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In Defense of Hometowns

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In Defense of Hometowns

The Philadelphia Inquirer August 3, 2019
Urban PolicyOther
EconomicsOther

Before Henry Ford introduced the Model T in 1908, the average American stayed within 12 miles of home. Even when automobiles became cheaper and better roads improved travel, leaving town for leisure or work merited an item in the local newspaper. As the economy expanded, people traveled farther and moved elsewhere, pursuing aspirations beyond rural towns.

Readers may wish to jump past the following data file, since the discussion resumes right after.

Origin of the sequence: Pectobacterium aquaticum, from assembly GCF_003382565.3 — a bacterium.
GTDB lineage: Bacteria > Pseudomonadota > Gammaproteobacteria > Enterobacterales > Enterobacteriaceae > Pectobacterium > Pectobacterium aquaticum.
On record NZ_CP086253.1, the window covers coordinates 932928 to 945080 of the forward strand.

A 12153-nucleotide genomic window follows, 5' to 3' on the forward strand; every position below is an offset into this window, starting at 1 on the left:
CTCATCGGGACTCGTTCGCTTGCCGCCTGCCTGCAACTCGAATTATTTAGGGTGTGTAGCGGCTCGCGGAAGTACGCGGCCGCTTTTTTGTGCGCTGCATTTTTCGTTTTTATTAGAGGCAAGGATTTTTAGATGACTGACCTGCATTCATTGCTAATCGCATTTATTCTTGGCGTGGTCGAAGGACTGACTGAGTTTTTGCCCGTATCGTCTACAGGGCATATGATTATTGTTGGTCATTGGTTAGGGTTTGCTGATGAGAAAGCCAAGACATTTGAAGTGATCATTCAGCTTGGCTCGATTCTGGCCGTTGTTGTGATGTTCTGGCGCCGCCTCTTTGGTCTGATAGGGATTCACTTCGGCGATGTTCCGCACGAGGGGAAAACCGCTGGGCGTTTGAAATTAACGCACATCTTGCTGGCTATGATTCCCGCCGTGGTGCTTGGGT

Today, though, the United States is seeing record lows in mobility. Though the information revolution eliminated communication barriers, an evolving economy appears to have slowed the rate at which Americans change their geographic residences: They’re moving at the lowest rate since 1948, when the Census Bureau began tracking mobility. The trend is not new, however. As economists from the Federal Reserve and the University of Notre Dame observed in 2011: “Internal migration has fallen noticeably since the 1980s, reversing increases from earlier in the century.”

Continue reading the entire piece here at The Philadelphia Inquirer

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Charles McElwee is assistant editor of City Journal.  This piece was adapted from City Journal.

Photo by peterspiro/iStock

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